Betfair, the UK firm whose peer-to-peer model has changed the face of betting, has just revealed how much it plans to raise when it floats on the London Stock Exchange: the shares are being priced at £11 to £14, which would value the company at somewhere between £1.2bn and £1.5bn. That would be rather nice for the company’s two founders, Edward Wray and Andrew Black (since it would value their respective stakes at around £170m each), not to mention some of the company’s longer-serving staff. Though in the current climate, getting your flotation away, particularly at the upper end of your valuation scale, is by no means straightforward. Ask Ocado…
Betfair has undoubtedly been one of the big UK entrepreneurial success stories of recent years: the neat idea and, just as importantly, the nifty software behind it, has helped the company go from strength to strength. It now has 3m customers regularly betting against each other (cutting out the bookmaker), with Betfair taking a 2-5% commission on all wagers. But having made great strides in its home territory, it’s now eyeing overseas growth – particularly in the US, India and China, and particularly around the ‘high-growth’ football market.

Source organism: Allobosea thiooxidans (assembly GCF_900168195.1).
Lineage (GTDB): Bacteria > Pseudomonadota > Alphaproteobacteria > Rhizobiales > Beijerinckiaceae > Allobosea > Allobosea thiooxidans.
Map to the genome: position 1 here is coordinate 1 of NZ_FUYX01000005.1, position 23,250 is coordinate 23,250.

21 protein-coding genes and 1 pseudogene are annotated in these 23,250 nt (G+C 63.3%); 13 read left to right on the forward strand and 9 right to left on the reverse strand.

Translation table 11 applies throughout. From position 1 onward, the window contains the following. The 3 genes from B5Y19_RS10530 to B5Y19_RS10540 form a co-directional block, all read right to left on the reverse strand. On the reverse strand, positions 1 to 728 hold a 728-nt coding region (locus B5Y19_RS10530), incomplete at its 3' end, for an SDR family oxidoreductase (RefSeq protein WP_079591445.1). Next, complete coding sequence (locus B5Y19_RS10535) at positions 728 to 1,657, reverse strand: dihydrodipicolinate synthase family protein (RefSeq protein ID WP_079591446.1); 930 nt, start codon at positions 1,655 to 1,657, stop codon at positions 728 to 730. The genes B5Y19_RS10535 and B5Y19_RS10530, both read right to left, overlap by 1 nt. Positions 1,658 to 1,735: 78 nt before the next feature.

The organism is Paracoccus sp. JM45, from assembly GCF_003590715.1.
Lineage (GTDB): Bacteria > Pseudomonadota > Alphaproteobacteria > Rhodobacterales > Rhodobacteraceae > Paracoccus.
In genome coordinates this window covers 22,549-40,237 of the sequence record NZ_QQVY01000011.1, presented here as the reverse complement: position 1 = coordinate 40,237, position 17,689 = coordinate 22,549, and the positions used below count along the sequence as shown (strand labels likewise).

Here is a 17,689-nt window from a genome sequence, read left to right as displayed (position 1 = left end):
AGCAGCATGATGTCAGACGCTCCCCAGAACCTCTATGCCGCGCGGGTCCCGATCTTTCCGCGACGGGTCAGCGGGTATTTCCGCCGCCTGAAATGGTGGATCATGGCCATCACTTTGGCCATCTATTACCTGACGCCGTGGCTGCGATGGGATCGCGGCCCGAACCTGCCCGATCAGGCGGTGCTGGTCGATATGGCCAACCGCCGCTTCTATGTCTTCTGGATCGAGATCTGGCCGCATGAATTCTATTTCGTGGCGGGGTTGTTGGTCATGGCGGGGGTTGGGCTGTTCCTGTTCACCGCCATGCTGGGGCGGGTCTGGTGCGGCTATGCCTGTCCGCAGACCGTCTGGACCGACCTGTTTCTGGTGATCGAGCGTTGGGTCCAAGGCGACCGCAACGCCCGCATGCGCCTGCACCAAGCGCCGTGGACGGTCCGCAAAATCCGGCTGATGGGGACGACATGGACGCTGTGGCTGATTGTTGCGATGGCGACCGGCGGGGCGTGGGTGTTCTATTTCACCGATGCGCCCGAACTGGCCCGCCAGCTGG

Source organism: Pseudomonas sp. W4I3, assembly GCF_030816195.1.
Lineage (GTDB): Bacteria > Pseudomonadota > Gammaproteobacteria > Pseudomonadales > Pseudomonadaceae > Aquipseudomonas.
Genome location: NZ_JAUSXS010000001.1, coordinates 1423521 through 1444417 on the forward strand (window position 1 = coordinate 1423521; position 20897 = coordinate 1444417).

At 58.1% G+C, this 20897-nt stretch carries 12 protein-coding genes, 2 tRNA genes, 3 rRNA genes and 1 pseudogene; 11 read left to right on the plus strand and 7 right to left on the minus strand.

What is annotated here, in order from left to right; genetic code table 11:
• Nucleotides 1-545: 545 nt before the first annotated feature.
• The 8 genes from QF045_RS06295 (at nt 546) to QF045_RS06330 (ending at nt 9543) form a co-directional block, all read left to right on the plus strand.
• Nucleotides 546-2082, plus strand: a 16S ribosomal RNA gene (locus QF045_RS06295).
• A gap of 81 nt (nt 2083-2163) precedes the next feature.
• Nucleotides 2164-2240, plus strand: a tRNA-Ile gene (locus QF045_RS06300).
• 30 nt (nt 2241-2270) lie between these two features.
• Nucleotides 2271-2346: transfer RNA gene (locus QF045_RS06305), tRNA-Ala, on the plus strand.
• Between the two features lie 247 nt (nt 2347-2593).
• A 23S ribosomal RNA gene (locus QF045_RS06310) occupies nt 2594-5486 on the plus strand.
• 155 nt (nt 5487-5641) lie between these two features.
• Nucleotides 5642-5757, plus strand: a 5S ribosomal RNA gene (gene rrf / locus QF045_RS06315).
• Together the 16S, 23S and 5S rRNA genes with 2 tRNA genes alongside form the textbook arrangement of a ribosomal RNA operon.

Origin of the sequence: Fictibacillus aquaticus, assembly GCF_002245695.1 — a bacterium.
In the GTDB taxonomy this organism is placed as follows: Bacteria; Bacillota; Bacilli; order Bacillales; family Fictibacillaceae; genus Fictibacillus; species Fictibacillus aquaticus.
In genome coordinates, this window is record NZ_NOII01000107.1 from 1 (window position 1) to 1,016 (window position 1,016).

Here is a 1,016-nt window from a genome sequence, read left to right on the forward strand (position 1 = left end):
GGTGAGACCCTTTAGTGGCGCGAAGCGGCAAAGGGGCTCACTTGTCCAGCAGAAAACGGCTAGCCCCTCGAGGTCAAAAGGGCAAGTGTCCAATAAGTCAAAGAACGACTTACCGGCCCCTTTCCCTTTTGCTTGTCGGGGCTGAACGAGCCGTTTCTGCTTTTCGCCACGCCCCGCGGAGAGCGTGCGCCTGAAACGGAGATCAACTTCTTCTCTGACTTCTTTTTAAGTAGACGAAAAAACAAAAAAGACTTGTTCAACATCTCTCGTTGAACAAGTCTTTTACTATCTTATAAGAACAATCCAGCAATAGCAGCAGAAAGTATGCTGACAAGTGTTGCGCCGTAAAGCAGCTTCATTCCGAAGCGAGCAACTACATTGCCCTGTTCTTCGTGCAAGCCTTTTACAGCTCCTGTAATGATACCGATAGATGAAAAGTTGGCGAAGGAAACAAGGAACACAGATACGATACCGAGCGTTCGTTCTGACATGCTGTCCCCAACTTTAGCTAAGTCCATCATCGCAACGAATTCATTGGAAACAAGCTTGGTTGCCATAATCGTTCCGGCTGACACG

Betfair isn’t raising any fresh money via the float, i.e. it’s not selling any new shares. Instead about half of its current 14-strong group of investors, who hold about 75% of the stock between them, will apparently be selling up, while Betfair board members, senior management (including Wray and Black) and all its smaller shareholders (whose holdings are smaller than 1%) will also get the chance to sell some stock. So this is, as they say, a liquidity event – allowing some of the group’s long-time backers and employees to cash in their chips.
So will it raise that hoped-for £1.5bn? Well, the one big question mark for investors is its prospects State-side; it recently bought a (entirely legal) horse racing betting site, which apparently it hopes to use as a springboard to crack the US – but given the regulatory difficulties, that won’t be easy. Others might worry that Betfair might end up selling little more than 10% of its shares, which would make it a fairly volatile stock. And recently, the likes of Ocado have discovered that stock market investors are a jittery bunch at the moment.
Then again, Betfair is a very different beast to Ocado. Not only does it have a compelling growth story, but it’s also well and truly in the black: last financial year it made profits of £53m on sales of £340m, while it’s also debt free and has lots of cash in the bank. So although a £1.5bn valuation sounds a bit rich, on those numbers, we can see why the bankers are confident about getting the deal away.
MT wrote about the story behind the rise of Betfair way back in 2007. You can read it here.